I'm in my hotel in Hammond, IN, getting ready for tomorrow's shows and I've just cleaned bird guts off my windshield! Yup, poor little bird went SMACK! into my windshield as I was doin' 70 barreling down the I-80. Yuck!
The Clear-View Airbornes have SHIPPED OUT TODAY! I sent them UPS to Hocus Pocus and they said they will arrive next Tuesday, the 14th. At that point, Ken assures me ALL pre-orders will be sent out.
I appreciate everyone's faith - I know some pre-order magic items never materialize, but I'm glad this one worked out. My wife & I did extensive testing of the packing method to ensure the product reaches you safe and sound.
The newly designed gimmicks work REALLY well and I know it's going to work GREAT for those of you who truly desire a modern day, real-world version of Airborne...performed with a clear water bottle!
By the way, I'm still amazed at how many people sign up for my free ezine, "Cause & Effects," each week! It's a monthly ezine devoted to performing philosophy, business help and more. To sign up, shoot an email to: firstname.lastname@example.org.
On to this week's review!
It's the Mikame Craft Deluxe Arm Chopper. It's available for $380.00 from Hocus Pocus. Here's the link: http://www.hocus-pocus.com/magicshop/inc/product_detail.cfm?item=3324
THE EFFECT: An arm chopper will slice a carrot or other food item, but a spectator's arm is totally unharmed when the blade is pushed through.
WHAT YOU RECEIVE: The beautiful deluxe arm chopper and a sheet of poorly written instructions.
QUALITY OF PROP: This is without a doubt the most well-made arm chopper I've ever used. It's not perfect in terms of operation (more on that later) but it's gorgeous. If you take care of it, it will serve you well. That being said, it's made of wood and therefore I recommend wrapping it in a cloth or padding to protect the finish from getting chipped up. This is NOT particle board with wood finish "graphics" stuck to the outside.
I believe an audience, at least on a subconscious level, can sense a crappy prop from a good prop and from a pure looks stand point, this one is unmatched. Granted, there are bigger, more impressive choppers, but this one is the perfect size to play big (about 14 inches or so high) yet packs down nicely.
The base that keeps the chopper standing upright is also removable, held in place with a nut. I've sewn fleece bags for each piece, to protect both and allow each to truly pack flat.
INSTRUCTIONS: As I said, they are sparse, poorly written, and do not tell users of what I feel is a severe design flaw. (More later.)
This is not supplied with any routines - it's sort of like a claw hammer...buying one doesn't mean you're a carpenter and buying an arm chopper doesn't mean you're a comedy magician, either. (Shameless Plug: follow this link to find a KILLER comedy arm chopper routine: http://www.hocus-pocus.com/magicshop/inc/product_detail.cfm?item=13367 )
MARKET: You've got to be real careful with this one. Many schools will not like use of this prop. I've got a carefully structured routine that allows me to "side step" all of that. With that in mind, I never perform the chopper for ANUY audiences below third grade. I also don't use it for adult shows, as it's not the kind of audience interaction I want. Kids enjoy being in it, adults, not so much.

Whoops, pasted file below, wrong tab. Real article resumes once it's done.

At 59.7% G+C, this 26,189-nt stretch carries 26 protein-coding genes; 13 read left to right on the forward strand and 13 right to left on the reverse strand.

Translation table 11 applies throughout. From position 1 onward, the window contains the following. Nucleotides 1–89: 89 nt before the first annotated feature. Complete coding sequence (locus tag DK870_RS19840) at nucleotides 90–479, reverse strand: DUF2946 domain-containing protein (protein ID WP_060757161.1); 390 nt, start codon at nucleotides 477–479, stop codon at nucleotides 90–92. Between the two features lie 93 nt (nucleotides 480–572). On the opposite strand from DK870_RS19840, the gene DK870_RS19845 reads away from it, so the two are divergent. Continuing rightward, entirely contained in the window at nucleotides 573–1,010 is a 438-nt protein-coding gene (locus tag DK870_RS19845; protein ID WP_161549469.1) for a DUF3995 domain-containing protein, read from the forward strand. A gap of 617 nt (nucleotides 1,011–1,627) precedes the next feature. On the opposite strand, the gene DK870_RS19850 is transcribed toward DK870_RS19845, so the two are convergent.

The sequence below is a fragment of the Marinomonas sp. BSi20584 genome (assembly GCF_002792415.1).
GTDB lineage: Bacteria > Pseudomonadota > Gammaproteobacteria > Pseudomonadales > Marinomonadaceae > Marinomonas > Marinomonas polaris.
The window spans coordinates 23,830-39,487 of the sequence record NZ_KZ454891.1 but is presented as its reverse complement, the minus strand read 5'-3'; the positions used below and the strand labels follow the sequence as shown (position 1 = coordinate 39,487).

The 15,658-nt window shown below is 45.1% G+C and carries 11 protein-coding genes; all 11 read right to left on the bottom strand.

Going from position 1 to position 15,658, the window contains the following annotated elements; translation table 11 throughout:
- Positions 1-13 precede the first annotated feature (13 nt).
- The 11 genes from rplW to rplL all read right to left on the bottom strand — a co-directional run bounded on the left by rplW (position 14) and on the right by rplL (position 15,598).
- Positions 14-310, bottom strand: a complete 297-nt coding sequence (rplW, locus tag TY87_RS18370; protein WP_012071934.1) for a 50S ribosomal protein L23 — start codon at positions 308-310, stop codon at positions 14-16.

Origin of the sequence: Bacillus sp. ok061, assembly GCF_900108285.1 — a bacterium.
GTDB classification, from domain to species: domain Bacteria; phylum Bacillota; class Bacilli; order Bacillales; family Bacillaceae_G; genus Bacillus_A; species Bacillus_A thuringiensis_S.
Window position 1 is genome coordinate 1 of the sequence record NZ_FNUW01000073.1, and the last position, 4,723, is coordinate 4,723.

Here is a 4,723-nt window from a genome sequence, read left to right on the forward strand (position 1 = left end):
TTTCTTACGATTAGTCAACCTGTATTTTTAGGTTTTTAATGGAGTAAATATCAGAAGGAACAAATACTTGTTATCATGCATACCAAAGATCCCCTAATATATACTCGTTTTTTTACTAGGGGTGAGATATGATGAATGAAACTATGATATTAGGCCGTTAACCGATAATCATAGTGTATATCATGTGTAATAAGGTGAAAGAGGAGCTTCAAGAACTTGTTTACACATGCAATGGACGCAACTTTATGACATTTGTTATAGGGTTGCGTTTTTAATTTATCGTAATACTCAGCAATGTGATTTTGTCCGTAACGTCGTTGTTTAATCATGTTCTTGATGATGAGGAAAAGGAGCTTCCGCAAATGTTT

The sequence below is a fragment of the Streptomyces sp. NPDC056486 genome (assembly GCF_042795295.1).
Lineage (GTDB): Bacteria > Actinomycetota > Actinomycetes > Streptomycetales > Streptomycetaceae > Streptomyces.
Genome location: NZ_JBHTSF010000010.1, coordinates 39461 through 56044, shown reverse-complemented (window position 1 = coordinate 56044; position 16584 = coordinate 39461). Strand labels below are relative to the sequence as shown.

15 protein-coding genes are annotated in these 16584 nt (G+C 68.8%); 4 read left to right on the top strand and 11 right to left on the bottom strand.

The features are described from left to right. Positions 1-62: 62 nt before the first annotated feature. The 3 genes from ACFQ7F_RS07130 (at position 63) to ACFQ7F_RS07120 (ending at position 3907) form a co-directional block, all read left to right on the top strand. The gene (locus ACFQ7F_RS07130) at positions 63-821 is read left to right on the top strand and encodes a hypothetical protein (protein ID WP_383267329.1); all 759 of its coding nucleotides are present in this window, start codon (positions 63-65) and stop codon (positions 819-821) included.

DIFFICULTY: I'm not going to rate this in terms of difficulty, as the working is simple enough but your success or failure with this prop is highly dependent on your routine.
MY THOUGHTS: I've own other crappy versions of the arm chopper and this one is by far the best. The "chopping" action is smooth, the prop is well-built (mine's gone through something 350 performances) and it still looks like new. Still, a few considerations...
1. After you cut a piece of food, like any chopper, you need to "set it" to a 'safe mode.' If you have a brain fart and forget, you could hurt someone. The blade is not sharp enough to actually slice someone's wrist off, but I guarantee it would hurt like hell.
2. Most arm choppers allow you to do this 'safe mode' setting by strategically placing one finger in a proper place and you yank the blade upwards. Not so with this model - here you must insert SEVERAL fingers in to set it to safe mode. This, to me, is odd as hell. It means you'll need a bit of added misdirection or a well-timed laugh to do the split-second 'move.' I've done it for years - not a huge deal, but be aware of it.
3. When doing the trick, you need to have a wrist in the chopper that is of suffficient diameter. I was doing the trick a couple of months ago and as I chopped down, the chopper...stopped. The kid looked at me blankly. I took his wrist out, ad-libbed a few lines, thinking the unit has broke, then eventually put my own wrist in and it worked great. I've since done it another 30 or so times after numerous careful tests at home.
Trust me - this kid had SKINNY wrists.
This means you'll need to be on the look out for wrists of a certain size. Odd, but not a deal-breaker, at least to me.
FINAL THOUGHTS: As I've said, the craftsmanship is stellar. I've used it for a few years and if it ever breaks, I'll buy another. It has held up better than any other version. Nevertheless, the business with the necessity to use wrists of a certain size coupled with the need to put several fingers in to set it to safe-mode is a tad worrisome.
I'll give this an 8 out of 10 - rock-solid, but keep in mind a few considerations.
Until next week...